The House of Representatives on Tuesday said it would probe the status of the nation’s four refineries, including their Turn Around Maintenance (TAM).
The House also resolved to investigate issues about establishment of modular refineries as proposed by the Federal Government.
It said it would constitute an ad hoc committee on the viability of continued investment of public funds on the refineries and the utilisation of daily allocation of 445,000 barrels of crude to the refineries.
This resolution followed a motion by Rep. Ibrahim Isiaka (Ondo-APC), who queried the continued importation of refined petroleum products in spite of the existence of four refineries in the country.
Moving the motion, Isiaka said “Nigeria is the 12th largest oil-producing nation in the world, with an estimated 37.2 billion barrels of crude oil deposit’’.
According to him, the nation which ranked seventh in the world in terms of gas reserves of about 187 trillion cubic feet was not among the three top countries in Africa in terms of refining capacity.
Isiaka said that Nigeria was the only member of the Organisation of Petroleum Exporting Countries (OPEC) that depended on imported refined petroleum products.
He noted that in spite of the more than 20 billion dollars spent on TAM for the refineries built to refine 445,000 barrels of crude per day, the facilities were not functioning optimally.
According to him, their average capacity utilisation stood at 11 per cent, which is the worst performance record in Africa compared to 81 per cent and 85 per cent, respectively, for Egypt and South Africa.
He said that in spite of spending 308 million dollars, 57 million dollars, 200 million dollars and over N264 billion on maintenance of the refineries, the Nigerian National Petroleum Corporation (NNPC) still sought 1.8 billion dollars for another TAM.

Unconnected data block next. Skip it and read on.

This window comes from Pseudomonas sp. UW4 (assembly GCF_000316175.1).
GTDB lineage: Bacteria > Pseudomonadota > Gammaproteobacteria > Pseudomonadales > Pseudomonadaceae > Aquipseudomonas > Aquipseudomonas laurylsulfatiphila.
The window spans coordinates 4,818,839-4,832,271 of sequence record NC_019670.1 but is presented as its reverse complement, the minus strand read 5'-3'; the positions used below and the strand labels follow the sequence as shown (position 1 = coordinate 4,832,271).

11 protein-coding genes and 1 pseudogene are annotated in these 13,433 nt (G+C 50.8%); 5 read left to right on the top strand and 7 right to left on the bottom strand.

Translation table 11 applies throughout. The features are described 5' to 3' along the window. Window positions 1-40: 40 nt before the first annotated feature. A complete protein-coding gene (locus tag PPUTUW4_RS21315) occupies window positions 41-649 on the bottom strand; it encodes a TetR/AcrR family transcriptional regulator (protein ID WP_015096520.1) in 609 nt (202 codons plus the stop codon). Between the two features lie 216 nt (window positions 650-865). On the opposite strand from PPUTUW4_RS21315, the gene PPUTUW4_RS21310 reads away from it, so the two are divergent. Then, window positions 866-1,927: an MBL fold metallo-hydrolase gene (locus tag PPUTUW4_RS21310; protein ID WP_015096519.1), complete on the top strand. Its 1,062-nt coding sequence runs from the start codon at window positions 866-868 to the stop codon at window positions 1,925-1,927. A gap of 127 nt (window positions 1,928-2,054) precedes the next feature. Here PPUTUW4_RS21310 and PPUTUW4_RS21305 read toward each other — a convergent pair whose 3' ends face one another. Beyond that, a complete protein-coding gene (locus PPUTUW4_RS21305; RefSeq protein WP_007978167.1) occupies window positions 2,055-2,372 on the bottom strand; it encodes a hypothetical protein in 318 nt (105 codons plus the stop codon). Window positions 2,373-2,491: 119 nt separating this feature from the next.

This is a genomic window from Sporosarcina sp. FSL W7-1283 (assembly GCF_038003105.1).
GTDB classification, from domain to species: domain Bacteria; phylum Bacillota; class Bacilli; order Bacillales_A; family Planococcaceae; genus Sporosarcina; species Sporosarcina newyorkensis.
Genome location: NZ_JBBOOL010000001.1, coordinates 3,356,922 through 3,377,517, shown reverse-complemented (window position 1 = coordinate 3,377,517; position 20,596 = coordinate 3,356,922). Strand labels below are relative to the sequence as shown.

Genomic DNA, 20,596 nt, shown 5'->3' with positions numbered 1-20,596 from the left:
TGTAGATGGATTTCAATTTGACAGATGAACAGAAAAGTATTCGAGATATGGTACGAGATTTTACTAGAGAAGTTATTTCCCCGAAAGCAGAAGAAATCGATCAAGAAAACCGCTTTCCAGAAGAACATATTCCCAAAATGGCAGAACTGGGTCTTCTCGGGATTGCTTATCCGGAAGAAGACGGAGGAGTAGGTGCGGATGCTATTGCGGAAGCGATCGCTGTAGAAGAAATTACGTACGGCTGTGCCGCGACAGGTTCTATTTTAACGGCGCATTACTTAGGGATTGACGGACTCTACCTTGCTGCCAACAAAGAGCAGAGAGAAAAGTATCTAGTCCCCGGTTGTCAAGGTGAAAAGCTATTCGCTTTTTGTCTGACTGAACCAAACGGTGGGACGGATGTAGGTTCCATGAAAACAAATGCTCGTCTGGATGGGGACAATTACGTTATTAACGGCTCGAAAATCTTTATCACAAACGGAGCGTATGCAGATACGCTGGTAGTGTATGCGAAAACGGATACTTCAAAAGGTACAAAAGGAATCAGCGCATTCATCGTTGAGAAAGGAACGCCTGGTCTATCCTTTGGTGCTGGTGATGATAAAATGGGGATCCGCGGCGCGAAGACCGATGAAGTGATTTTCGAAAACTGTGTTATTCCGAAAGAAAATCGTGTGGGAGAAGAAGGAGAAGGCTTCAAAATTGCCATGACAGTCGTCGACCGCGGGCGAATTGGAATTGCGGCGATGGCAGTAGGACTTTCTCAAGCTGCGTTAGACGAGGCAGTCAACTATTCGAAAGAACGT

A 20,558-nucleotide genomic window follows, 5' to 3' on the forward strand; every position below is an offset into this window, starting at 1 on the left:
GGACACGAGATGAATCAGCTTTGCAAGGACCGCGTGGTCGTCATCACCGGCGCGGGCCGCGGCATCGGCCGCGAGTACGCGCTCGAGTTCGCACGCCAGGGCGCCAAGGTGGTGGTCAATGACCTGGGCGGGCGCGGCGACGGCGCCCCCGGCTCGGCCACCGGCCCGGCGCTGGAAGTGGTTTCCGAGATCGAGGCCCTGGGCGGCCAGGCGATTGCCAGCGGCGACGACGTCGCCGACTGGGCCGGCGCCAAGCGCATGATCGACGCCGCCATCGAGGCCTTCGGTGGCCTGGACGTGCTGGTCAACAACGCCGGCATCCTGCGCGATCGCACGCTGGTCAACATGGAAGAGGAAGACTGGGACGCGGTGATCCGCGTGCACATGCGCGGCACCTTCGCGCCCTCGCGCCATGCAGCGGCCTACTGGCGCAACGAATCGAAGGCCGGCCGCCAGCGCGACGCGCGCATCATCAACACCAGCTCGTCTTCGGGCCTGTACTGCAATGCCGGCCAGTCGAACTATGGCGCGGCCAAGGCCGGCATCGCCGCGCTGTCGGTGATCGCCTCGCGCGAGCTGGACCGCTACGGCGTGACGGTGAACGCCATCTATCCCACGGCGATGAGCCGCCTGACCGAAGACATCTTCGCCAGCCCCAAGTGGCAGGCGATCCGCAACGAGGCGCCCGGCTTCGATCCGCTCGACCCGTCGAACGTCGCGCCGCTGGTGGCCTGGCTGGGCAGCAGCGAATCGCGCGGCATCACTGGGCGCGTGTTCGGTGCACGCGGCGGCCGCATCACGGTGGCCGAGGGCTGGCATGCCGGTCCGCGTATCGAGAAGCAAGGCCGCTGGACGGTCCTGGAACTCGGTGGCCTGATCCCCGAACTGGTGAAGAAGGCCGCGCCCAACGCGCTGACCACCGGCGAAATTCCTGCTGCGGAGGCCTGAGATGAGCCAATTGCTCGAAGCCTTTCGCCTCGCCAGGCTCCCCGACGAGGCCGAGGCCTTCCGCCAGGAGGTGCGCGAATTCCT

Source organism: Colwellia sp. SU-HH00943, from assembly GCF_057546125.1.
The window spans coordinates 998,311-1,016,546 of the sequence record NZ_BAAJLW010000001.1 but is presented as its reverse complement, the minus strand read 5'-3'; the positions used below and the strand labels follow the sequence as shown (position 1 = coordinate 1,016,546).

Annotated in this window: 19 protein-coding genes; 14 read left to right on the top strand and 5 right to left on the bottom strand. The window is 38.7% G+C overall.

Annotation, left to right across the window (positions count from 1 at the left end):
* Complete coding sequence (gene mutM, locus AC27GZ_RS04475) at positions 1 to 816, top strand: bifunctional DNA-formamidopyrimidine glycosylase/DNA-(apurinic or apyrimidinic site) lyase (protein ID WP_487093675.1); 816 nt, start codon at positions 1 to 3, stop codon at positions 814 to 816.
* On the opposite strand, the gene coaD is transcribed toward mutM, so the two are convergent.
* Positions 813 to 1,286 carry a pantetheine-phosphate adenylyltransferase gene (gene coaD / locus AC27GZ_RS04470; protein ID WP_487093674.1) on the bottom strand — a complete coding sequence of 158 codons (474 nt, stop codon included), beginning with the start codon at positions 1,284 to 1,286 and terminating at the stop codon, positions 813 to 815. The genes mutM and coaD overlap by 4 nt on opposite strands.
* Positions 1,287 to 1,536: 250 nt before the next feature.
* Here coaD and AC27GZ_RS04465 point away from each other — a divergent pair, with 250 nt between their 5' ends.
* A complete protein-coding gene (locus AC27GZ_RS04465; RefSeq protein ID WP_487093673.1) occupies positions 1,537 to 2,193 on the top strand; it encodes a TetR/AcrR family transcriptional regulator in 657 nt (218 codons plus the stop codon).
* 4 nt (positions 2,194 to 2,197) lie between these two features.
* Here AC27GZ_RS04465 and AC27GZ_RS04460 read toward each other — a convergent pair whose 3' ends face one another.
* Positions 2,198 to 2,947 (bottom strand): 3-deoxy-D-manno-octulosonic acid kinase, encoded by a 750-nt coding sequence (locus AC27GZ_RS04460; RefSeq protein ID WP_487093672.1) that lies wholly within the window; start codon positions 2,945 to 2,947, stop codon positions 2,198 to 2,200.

“Senegal runs one refinery with a 27, 000 bpd capacity; Cameroon has one with 42,600 bpd; Congo, 21,000 bpd; Niger Republic, 20, 000 bpd and Chad, 20, 000 bpd.
“Zambia runs one on 34,000 bpd; Gabon, 25,000 bpd; Algeria, 499,000 bpd; Libya, 380,000 bpd; South Africa, 626,500 bpd and Egypt, 1,102, 550 bpd,’’ he said.
Isiaka expressed concern that in spite of considerations of different reliefs, including reduction of licensing fee for new refineries from 1 million dollars to 50,000 dollars, only Aliko Dangote had put the license to use.
He added that no effort had been made to revoke the licenses given to individuals and corporate organisations to build refineries which had not yet be utilised.
The lawmaker noted that fuel was primary in the nation’s hierarchy of needs and urged the government to ensure the provision of affordable fuel because of the high level of poverty in the country.
The motion was unanimously adopted by members when it was put to a voice vote by the Deputy Speaker, Mr Yussuff Lasun, who presided at the plenary.
The House therefore resolved that an ad hoc committee should be constituted to carry out a comprehensive investigation on the TAM carried out till date.
The committee would also determine the current utilisation level of Warri, Kaduna and Port Harcourt refineries.
It was further directed to identify the private and corporate individuals that had refused to utilise the licenses (Regular and Modular) given to them.
The committee has 90 days for the assignment. (NAN)